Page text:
How is Chemotherapy Administered?

chemotherapy

Chemotherapy is the use of drugs to destroy cancer cells. Cancer cells are often fast-growing, unlike normal cells in the body. Typically, chemotherapy drugs treat many cancers, including leukemia, Hodgkin’s lymphoma, central nervous system tumors, and breast cancer.

How is Chemotherapy Given?

Chemotherapy is often given in cycles or treatment periods with rest periods in between. A typical cycle might be three weeks on and one week off chemotherapy drugs.

The way the drugs are given depends on the type of cancer you have and how it responds to treatments. The cancer center Newport Beach treatment options include:

1. Intravenously – Chemotherapy drugs are injected directly into the bloodstream.

2. Orally – Chemotherapy drugs can be taken as a pill or capsule

3. Topically – Chemotherapy applied to the skin as a cream or gel

4. Intrapleurally – Chemotherapy injected into the fluid around the lungs

5. Intrathecally – The chemotherapy drug is injected directly into the spinal fluid

How Often Will I Receive Chemotherapy?

The number of chemotherapy treatments you will receive depends on several factors, including your overall health and how well your cancer responds to treatment.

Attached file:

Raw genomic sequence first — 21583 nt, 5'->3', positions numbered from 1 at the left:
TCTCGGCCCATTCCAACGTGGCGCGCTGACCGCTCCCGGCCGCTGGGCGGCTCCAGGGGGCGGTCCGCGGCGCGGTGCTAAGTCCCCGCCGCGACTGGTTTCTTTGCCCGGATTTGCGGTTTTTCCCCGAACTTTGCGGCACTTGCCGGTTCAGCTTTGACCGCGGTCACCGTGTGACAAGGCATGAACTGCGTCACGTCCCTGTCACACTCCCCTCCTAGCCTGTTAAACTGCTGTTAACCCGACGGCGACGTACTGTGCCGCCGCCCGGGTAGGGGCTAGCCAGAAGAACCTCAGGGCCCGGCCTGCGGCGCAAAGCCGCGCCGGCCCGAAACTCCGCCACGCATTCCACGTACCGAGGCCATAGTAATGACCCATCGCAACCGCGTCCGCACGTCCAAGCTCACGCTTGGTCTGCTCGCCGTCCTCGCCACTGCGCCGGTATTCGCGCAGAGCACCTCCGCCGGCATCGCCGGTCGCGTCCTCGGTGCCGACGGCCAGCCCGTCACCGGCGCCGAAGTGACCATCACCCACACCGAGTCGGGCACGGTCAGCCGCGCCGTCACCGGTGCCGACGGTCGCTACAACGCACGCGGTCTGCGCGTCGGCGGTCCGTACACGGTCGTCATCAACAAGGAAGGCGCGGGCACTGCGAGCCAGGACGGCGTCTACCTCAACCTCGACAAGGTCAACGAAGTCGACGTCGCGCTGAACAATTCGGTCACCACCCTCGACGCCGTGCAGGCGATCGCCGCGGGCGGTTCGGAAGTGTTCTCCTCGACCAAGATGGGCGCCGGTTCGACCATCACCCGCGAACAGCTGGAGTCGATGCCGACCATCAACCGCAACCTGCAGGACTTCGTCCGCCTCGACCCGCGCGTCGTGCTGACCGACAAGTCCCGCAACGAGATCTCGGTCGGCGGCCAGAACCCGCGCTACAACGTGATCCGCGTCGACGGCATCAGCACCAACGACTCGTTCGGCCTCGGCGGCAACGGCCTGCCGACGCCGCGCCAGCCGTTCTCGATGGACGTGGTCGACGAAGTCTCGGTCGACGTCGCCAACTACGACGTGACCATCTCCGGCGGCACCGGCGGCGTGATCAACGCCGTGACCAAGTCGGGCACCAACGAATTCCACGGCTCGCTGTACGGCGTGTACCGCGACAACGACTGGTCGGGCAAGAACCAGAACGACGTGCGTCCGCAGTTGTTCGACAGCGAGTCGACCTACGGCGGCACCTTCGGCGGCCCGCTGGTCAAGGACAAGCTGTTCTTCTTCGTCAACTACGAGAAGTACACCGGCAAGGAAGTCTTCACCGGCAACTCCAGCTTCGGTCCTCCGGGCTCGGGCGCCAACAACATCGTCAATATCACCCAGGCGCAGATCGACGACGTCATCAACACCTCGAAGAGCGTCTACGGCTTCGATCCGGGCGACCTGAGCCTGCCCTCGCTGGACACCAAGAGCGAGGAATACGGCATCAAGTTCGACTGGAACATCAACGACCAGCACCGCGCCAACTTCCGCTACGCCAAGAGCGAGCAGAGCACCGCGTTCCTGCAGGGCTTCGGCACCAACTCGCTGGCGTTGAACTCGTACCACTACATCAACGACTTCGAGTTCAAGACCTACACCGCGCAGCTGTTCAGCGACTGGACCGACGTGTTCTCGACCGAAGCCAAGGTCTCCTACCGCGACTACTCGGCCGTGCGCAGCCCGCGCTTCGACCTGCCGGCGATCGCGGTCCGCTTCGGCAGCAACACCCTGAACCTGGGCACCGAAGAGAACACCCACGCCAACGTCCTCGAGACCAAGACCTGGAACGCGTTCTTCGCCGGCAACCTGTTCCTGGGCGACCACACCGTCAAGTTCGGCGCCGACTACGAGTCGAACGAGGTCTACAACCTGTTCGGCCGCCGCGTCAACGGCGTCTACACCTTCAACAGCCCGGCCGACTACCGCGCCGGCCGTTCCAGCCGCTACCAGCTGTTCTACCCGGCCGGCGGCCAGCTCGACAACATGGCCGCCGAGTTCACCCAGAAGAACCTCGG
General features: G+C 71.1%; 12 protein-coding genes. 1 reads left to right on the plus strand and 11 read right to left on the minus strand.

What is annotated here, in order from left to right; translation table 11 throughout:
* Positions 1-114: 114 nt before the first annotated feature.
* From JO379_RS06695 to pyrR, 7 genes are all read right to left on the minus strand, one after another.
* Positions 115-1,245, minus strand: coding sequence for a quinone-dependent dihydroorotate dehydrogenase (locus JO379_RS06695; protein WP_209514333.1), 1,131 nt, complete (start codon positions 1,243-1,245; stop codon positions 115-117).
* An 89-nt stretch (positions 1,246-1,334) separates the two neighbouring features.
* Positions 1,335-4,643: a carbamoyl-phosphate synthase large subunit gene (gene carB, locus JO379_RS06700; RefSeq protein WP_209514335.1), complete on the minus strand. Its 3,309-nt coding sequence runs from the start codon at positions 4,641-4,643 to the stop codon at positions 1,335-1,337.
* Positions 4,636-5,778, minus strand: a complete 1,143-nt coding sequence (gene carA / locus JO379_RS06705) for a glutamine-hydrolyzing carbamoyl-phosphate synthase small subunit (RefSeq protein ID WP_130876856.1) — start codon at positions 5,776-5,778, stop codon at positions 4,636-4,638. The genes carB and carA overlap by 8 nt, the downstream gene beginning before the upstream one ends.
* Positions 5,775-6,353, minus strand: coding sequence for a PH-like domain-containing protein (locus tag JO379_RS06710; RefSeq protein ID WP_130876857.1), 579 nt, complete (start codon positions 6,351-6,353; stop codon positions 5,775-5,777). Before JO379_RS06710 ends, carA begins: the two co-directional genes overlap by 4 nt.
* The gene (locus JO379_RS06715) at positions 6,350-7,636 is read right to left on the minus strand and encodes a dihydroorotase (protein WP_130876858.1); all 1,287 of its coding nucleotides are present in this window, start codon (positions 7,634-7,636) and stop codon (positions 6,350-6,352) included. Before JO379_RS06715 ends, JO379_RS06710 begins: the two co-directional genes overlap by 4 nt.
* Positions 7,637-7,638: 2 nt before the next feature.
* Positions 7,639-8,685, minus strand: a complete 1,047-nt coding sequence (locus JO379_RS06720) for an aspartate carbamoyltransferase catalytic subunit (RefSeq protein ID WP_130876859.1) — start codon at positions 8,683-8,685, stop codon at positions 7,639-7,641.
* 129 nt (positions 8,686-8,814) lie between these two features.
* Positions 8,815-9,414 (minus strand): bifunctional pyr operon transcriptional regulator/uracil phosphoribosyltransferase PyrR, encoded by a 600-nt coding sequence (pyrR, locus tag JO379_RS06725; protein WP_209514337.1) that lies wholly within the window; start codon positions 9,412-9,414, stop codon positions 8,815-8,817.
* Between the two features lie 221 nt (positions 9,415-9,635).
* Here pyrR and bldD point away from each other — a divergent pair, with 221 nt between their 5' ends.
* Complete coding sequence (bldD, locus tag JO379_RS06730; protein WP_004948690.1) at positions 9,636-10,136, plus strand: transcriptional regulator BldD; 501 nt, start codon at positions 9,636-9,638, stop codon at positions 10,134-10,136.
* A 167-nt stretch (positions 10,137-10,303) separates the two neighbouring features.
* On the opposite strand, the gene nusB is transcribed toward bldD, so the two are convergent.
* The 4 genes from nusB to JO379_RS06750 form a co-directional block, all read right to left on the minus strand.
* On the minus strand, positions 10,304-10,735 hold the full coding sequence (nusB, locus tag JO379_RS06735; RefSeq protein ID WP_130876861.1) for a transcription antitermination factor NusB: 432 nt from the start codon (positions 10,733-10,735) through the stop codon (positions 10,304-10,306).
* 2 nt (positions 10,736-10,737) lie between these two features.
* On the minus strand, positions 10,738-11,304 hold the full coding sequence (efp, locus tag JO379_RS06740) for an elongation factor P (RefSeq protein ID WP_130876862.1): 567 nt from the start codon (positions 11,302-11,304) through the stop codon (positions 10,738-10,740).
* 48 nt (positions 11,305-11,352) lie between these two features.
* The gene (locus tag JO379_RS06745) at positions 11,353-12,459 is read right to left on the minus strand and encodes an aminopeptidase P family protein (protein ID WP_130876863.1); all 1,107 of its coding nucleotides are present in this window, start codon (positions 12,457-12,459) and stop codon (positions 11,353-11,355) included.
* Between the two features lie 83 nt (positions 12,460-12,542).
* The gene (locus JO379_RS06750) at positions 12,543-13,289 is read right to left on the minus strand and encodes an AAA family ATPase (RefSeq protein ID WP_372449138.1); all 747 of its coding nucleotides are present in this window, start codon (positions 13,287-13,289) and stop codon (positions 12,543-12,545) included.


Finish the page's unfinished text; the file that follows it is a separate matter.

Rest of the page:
Chemotherapy can be given as an outpatient or inpatient depending on the patient’s symptoms, the type of cancer, and the kind of chemotherapy in use. Typically, chemotherapy can last hours to several days, and since many patients cannot work during this time, they may need to be admitted to the hospital.

How Will I Feel After Receiving Chemotherapy?

Most patients who receive chemotherapy experience side effects. Some common reactions include:

  • Fatigue
  • Infections
  • Nausea and vomiting
  • Diarrhea
  • Constipation
  • Loss of appetite or taste changes
  • Hair loss or thinning hair
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In conclusion, chemotherapy is an excellent treatment for combating cancer. Side effects vary from patient to patient but can be managed by talking to your oncologist regarding symptom management.

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